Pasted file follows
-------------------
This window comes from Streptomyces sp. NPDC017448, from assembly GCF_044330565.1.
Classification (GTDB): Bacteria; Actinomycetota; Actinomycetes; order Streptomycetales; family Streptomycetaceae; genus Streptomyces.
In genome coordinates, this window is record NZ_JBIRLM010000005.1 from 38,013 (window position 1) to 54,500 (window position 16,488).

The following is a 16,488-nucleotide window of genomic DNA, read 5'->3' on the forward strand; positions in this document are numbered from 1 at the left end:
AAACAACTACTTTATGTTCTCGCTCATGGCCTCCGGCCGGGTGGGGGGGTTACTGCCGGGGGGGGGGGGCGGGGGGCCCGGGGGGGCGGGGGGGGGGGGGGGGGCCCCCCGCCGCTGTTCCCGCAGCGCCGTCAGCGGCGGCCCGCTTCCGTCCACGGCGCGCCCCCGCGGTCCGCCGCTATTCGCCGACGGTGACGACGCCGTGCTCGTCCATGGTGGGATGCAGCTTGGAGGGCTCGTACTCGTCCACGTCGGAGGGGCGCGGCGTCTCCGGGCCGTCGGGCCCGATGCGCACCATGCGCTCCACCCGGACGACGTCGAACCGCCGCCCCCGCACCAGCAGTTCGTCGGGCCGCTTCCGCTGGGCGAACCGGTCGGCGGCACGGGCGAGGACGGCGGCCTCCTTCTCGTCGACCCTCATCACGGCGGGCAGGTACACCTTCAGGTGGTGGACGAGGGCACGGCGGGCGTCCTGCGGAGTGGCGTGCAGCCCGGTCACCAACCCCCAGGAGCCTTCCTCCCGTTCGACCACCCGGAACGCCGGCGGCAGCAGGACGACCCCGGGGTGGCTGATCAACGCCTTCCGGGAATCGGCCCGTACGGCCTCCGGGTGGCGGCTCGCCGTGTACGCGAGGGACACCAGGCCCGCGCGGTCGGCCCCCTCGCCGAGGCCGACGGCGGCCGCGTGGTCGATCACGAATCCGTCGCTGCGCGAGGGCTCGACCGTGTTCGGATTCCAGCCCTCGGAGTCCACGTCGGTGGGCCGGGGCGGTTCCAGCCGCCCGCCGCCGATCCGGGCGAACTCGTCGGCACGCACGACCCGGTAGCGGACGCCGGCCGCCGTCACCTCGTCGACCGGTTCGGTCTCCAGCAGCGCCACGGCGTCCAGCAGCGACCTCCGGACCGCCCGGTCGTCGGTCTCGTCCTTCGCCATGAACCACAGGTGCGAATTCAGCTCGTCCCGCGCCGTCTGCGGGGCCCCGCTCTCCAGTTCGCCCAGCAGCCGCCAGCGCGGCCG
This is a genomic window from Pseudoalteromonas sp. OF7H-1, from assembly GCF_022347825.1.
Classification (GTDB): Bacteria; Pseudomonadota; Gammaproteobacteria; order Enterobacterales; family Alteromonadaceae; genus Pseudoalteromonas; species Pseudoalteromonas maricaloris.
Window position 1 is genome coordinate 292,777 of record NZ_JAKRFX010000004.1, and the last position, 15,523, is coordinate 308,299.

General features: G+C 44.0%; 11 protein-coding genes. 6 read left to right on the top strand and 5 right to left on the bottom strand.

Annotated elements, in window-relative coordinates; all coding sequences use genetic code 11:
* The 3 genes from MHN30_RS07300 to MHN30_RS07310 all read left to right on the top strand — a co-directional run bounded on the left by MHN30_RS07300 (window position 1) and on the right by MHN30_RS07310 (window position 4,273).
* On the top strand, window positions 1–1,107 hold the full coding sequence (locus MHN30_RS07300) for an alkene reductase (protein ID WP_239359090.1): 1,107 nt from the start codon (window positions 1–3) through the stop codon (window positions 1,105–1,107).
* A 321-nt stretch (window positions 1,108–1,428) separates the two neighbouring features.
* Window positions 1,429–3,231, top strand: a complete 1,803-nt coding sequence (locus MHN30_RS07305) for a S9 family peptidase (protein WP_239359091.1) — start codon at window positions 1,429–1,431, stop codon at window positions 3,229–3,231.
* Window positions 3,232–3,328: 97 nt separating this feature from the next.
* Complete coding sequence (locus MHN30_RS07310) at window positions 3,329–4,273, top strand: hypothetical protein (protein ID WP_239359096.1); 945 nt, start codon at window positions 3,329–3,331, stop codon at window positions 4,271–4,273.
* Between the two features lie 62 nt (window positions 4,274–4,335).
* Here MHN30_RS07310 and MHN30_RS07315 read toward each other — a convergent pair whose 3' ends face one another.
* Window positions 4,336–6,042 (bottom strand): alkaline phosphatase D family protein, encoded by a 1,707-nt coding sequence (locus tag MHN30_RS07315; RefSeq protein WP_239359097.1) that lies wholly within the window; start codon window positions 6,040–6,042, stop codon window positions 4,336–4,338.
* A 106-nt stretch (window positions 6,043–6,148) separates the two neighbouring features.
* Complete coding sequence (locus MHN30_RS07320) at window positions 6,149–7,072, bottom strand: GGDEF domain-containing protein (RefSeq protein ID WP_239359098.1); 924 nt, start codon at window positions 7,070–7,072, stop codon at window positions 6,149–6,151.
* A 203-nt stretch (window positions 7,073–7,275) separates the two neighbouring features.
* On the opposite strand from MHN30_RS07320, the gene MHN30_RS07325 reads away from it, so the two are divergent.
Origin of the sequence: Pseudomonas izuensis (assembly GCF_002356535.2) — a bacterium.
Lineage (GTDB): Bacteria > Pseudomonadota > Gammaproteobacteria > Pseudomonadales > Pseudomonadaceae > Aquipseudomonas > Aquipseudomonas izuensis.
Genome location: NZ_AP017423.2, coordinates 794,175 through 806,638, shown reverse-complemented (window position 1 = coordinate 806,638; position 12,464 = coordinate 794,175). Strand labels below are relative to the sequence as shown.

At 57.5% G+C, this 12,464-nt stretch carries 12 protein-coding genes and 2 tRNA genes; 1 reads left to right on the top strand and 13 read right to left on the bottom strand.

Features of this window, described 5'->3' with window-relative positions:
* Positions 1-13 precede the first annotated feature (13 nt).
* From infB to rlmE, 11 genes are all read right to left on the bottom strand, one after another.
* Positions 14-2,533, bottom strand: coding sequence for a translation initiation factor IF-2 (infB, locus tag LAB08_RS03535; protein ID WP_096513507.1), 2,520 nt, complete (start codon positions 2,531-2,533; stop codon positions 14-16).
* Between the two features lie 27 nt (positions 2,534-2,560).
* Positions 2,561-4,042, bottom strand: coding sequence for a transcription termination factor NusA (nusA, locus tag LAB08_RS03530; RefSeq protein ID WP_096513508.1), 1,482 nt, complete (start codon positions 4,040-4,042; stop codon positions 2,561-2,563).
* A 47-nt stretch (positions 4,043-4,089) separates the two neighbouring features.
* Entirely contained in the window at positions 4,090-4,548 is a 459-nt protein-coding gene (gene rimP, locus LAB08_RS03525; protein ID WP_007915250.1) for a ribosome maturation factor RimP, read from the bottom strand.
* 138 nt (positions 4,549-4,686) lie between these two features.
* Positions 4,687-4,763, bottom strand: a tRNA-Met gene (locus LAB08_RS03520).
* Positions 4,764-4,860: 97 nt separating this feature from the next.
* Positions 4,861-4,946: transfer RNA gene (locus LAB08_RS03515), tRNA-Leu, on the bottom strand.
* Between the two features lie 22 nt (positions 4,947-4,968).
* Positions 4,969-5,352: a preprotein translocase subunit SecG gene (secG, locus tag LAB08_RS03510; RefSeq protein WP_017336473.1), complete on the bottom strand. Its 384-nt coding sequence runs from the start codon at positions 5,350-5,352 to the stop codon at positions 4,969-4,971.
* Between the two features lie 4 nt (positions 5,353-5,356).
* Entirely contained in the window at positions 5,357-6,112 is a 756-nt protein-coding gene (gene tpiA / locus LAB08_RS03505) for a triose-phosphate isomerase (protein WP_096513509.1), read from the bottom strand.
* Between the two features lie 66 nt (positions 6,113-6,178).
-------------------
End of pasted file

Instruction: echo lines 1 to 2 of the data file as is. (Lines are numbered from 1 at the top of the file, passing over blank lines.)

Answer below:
This window comes from Streptomyces sp. NPDC017448, from assembly GCF_044330565.1.
Classification (GTDB): Bacteria; Actinomycetota; Actinomycetes; order Streptomycetales; family Streptomycetaceae; genus Streptomyces.